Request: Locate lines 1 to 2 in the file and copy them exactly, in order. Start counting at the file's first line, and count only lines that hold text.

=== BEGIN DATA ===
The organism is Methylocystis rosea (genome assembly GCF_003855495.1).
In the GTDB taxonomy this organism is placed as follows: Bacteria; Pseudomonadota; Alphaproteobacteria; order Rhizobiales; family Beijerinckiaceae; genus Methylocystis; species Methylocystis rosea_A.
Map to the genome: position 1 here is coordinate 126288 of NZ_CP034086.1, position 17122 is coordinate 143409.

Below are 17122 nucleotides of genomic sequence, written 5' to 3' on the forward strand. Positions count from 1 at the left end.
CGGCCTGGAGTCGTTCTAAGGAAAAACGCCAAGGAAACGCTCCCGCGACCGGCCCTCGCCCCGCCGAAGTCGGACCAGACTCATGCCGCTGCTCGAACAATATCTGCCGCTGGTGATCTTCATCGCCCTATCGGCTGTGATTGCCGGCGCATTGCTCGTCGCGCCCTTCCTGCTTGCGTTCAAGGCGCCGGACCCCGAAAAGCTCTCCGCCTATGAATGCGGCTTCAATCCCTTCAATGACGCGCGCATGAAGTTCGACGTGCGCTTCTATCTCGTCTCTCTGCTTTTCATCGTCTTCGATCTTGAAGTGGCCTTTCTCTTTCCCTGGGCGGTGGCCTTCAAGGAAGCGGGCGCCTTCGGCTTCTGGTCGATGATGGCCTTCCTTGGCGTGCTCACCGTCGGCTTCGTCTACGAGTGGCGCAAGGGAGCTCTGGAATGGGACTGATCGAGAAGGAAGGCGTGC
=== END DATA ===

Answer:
The organism is Methylocystis rosea (genome assembly GCF_003855495.1).
In the GTDB taxonomy this organism is placed as follows: Bacteria; Pseudomonadota; Alphaproteobacteria; order Rhizobiales; family Beijerinckiaceae; genus Methylocystis; species Methylocystis rosea_A.